As part of our programme of work looking at support and opportunities for adults with learning disabilities, we recently published a report in which we assessed the value of unpaid care delivered to adults with learning disabilities by a sample of unpaid carers.
We found that, on average, the support delivered by each unpaid carer in our sample would have cost the taxpayer £114,000 per year to deliver equivalent care. The unpaid carers who lived with the person they support provided between 8 and 16 hours of care per day. Caring commitments restrict unpaid carers’ ability to work and more than half of the unpaid carers in our sample were living below or close to the poverty line.
Our findings highlight the extraordinary contribution that unpaid carers make, often unrecognised, and the impact the providing unpaid care has on family finances and wellbeing.
None of the unpaid carers in our sample have seen the support they receive from the care system return to pre-pandemic levels, even as Scotland moves “beyond level 0”. With no clear plan for a return to normality, unpaid carers are facing an uncertain future.
We presented our research at a recent webinar. We were delighted to be joined by Jenny Miller and Pat Graham from PAMIS (Promoting a More Inclusive Society), which is a Scottish charity that promotes better lives for people with profound and multiple learning disabilities and their families.
You can watch a recording of the webinar here.
Following presentations, we invited attendees to share their experiences and ideas across three themes:
- What works well now?
- What could policy makers do to make a difference?
- What can we all do?
Below, we present a summary of what we heard during conversations that were impassioned and informed by those with lived experience of the issues discussed.
What works well now?
It was clear from the discussion that there are pockets of success and that some aspects of policy do deliver good support for family carers. However, it was noted that inconsistencies between the support available in different areas of the country are apparent, and delivering a more consistent offer was a priority amongst many attendees at the webinar.
One contributor noted that one such pocket of success that has been achieved in some areas is when unpaid carers work in partnership with care providers and health and social care staff, as valued equal partners in planning and delivering care. This includes paid contributions and/or support for their role as a carer, which enables them to play a key role in providing high quality care.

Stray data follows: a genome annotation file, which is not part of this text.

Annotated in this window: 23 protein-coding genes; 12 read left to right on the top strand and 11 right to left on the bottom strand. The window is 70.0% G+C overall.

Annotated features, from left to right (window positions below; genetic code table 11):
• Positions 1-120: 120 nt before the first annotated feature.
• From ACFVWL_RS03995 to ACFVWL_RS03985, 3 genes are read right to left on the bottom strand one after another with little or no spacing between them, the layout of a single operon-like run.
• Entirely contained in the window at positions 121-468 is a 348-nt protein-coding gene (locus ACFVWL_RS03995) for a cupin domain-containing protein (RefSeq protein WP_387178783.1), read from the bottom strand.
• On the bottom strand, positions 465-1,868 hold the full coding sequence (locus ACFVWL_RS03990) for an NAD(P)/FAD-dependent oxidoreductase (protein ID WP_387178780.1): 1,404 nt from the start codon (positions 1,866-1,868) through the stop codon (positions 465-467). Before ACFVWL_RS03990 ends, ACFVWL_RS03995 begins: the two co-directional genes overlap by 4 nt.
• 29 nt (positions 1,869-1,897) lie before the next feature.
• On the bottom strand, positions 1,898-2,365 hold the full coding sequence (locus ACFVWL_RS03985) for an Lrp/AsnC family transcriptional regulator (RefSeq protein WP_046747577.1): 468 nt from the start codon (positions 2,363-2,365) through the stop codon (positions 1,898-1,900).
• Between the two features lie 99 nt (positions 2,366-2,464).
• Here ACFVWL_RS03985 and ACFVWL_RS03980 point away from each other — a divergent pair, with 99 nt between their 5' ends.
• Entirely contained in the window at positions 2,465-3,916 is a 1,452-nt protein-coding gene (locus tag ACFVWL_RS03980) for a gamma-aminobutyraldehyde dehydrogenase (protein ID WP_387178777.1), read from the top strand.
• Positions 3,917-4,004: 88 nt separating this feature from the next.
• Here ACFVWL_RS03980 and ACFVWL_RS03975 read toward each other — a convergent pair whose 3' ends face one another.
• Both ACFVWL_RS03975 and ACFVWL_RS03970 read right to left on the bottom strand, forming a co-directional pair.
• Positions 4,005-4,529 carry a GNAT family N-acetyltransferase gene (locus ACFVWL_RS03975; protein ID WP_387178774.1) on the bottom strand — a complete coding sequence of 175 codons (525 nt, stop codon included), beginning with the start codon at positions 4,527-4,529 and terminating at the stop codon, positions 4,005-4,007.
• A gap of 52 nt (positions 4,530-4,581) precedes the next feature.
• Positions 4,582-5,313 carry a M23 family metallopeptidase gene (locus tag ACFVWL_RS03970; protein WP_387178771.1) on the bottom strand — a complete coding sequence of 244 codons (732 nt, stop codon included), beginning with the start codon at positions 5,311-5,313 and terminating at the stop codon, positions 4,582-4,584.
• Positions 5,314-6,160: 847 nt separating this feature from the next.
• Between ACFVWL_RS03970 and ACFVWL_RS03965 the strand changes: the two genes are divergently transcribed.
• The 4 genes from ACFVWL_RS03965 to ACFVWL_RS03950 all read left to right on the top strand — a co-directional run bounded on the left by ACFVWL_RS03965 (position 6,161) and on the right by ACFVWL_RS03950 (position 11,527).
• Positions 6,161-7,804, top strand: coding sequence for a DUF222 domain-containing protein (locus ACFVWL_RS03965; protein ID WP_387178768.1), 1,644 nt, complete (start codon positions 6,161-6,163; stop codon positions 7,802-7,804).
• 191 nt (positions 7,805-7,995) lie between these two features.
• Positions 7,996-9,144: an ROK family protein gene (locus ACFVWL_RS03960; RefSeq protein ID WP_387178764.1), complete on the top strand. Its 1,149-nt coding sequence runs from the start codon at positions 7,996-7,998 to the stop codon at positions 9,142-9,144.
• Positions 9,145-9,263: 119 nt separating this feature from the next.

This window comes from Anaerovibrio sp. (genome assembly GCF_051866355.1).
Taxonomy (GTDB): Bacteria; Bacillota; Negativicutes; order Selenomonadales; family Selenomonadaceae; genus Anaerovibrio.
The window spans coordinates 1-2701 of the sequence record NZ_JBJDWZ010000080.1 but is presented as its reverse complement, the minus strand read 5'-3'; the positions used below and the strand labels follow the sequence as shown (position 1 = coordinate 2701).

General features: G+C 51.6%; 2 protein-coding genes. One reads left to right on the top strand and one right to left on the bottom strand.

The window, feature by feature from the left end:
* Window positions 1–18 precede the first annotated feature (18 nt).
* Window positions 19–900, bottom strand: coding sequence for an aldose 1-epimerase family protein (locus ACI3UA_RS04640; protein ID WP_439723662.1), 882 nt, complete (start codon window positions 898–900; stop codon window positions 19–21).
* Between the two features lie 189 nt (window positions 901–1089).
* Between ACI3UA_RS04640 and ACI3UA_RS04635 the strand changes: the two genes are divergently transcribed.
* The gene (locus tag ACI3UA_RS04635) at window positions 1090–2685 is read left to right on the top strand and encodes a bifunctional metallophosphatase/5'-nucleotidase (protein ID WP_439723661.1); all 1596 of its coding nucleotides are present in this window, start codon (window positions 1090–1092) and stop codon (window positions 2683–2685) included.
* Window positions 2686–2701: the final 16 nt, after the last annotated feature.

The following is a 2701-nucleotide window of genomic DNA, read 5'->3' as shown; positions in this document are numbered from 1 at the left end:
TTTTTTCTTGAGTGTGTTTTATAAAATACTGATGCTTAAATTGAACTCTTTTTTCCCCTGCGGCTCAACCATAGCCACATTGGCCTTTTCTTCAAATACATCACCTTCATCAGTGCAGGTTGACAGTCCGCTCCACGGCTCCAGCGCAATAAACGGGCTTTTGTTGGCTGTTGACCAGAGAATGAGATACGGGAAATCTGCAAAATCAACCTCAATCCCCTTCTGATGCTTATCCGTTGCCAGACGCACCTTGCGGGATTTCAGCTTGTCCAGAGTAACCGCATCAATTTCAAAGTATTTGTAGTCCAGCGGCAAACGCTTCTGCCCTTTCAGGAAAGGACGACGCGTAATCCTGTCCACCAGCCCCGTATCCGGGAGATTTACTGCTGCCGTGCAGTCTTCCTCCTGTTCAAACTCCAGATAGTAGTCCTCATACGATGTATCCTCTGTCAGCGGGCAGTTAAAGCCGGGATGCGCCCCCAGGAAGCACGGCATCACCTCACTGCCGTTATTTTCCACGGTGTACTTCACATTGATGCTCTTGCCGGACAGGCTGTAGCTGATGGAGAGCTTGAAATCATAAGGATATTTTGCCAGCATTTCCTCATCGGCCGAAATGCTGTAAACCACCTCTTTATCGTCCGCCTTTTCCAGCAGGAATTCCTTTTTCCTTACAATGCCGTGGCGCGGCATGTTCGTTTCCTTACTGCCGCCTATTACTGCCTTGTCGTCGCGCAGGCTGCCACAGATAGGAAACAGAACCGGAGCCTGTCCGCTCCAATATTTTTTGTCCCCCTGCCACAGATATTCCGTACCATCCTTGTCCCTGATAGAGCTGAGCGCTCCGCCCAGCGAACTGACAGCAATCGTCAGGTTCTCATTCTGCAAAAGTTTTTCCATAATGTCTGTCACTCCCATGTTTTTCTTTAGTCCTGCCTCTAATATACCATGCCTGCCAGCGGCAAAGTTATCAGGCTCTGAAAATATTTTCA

What could policy makers do to make a difference?
In the short term, it was suggested that the immediate priority must be for resources to be directed towards rehabilitation as we emerge from the Covid-19 pandemic. Some contributors noted that the pandemic has harmed the physical and mental health of many people with learning disabilities, and that providing more support in the near term should be a priority for policy makers.
In the medium to long term, there was discussion by attendees around the idea of offering recognition to unpaid carers for the skills that they have developed through their caring roles. This could be extended to create pathways back into employment and building on those skills with formal training and accreditation.
Some attendees asked for support plans to be put in place as standard for all adults that engage with learning disability services in case the primary unpaid carer becomes ill. This reflected the anxiety that many unpaid carers face about what will happen to their loved one if they can’t support them.
Following on from this, and the presentation by PAMIS, there was a request for clear care guidelines to be established in hospital settings, so that paid carers can continue to support a person with a learning disability when they are admitted to hospital. It can be distressing for someone with a learning disability to be in hospital without someone they know, and that often falls on family members.
A final request to policy makers was on the importance of the voices of unpaid carers to be heard in consultations around the creation of a new National Care Service in Scotland. This consultation has recently been kicked off and unpaid carers will be interested in how the National Care Service will support them and their families. It was noted that unpaid carers have a lot to offer the consultation, as they tend to have a good understanding of how the care system fits together from the user’s perspective.
What can we all do?
Finally, we asked attendees about what we can all do to improve their situation. On this point, there appeared to be a consensus that unpaid carers of people with learning disabilities should demand more and better support from the care system, as many are struggling to cope. At a minimum, it was said, there is a need for support to return to pre-pandemic levels.
This points to a feeling that the contribution made by unpaid carers is vastly under-recognised and not well understood by decision makers in authorities, be that national or local authorities.